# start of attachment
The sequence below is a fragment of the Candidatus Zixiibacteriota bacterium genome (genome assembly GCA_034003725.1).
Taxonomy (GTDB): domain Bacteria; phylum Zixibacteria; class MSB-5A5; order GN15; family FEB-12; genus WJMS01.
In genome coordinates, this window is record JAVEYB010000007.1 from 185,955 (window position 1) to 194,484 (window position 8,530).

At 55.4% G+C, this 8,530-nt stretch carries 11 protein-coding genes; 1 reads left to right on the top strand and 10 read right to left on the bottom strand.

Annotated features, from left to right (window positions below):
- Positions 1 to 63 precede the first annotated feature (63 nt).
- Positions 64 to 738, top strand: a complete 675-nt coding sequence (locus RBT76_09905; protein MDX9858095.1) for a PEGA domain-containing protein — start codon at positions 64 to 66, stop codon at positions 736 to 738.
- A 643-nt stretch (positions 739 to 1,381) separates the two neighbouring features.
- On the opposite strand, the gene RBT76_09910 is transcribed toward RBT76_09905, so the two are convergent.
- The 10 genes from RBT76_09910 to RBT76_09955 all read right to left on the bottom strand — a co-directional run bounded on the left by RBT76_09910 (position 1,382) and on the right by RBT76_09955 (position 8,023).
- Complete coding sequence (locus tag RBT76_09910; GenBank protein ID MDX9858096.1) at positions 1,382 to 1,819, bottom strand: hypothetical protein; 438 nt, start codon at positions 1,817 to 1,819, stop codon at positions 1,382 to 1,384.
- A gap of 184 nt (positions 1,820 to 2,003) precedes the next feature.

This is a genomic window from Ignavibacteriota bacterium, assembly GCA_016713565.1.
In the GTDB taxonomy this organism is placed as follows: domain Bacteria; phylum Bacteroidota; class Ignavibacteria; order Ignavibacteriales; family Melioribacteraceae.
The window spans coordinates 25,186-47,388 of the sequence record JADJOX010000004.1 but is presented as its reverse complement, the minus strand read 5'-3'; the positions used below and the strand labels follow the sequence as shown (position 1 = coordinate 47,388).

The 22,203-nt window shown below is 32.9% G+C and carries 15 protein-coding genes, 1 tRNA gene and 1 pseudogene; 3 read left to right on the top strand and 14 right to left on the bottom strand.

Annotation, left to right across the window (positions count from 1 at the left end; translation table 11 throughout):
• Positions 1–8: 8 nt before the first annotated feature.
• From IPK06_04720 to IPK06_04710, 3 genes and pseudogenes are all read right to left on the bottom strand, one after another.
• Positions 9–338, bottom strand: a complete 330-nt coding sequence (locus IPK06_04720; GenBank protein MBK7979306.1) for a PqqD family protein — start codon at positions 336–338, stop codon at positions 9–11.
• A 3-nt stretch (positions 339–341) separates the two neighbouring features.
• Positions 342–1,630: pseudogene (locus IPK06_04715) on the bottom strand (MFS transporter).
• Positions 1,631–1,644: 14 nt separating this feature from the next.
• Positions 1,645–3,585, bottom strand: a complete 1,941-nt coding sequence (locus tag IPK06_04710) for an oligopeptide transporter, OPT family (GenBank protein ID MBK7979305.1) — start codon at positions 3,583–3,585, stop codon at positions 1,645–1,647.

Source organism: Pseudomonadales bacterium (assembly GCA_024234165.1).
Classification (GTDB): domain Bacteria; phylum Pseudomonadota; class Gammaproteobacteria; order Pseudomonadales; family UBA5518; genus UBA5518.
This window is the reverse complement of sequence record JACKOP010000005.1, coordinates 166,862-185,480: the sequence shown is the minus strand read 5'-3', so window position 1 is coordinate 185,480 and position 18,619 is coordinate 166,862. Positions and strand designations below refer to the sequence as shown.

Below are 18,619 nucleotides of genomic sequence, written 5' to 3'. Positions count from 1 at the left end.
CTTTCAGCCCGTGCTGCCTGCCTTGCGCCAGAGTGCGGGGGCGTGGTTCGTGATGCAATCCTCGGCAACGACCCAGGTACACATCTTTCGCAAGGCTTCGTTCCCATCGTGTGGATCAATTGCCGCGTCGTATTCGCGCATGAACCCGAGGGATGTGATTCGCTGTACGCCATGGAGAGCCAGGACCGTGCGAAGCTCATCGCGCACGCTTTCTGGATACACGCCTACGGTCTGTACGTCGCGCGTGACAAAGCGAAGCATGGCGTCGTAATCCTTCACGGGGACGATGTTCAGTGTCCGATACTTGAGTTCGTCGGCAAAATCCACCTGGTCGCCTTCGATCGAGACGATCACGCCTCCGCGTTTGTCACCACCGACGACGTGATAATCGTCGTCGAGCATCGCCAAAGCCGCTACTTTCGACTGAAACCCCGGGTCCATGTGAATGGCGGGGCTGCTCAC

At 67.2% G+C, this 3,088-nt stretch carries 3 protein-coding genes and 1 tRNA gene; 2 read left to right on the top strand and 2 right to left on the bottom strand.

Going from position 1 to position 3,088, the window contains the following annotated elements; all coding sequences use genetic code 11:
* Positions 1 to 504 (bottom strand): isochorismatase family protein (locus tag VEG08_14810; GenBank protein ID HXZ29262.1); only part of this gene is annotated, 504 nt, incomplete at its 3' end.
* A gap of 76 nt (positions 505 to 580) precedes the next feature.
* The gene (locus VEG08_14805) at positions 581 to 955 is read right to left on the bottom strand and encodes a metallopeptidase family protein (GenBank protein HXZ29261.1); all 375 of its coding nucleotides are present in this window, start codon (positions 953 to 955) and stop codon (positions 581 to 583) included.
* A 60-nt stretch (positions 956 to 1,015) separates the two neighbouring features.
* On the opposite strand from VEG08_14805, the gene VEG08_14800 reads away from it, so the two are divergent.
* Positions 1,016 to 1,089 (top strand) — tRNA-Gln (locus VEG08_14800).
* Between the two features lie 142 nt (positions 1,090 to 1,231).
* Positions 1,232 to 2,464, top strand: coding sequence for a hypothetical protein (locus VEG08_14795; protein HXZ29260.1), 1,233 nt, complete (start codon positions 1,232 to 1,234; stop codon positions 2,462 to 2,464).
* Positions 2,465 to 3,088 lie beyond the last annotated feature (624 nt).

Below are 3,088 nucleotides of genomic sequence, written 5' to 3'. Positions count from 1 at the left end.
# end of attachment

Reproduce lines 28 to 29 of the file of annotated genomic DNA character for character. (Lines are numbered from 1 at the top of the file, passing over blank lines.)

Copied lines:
Below are 18,619 nucleotides of genomic sequence, written 5' to 3'. Positions count from 1 at the left end.
CTTTCAGCCCGTGCTGCCTGCCTTGCGCCAGAGTGCGGGGGCGTGGTTCGTGATGCAATCCTCGGCAACGACCCAGGTACACATCTTTCGCAAGGCTTCGTTCCCATCGTGTGGATCAATTGCCGCGTCGTATTCGCGCATGAACCCGAGGGATGTGATTCGCTGTACGCCATGGAGAGCCAGGACCGTGCGAAGCTCATCGCGCACGCTTTCTGGATACACGCCTACGGTCTGTACGTCGCGCGTGACAAAGCGAAGCATGGCGTCGTAATCCTTCACGGGGACGATGTTCAGTGTCCGATACTTGAGTTCGTCGGCAAAATCCACCTGGTCGCCTTCGATCGAGACGATCACGCCTCCGCGTTTGTCACCACCGACGACGTGATAATCGTCGTCGAGCATCGCCAAAGCCGCTACTTTCGACTGAAACCCCGGGTCCATGTGAATGGCGGGGCTGCTCAC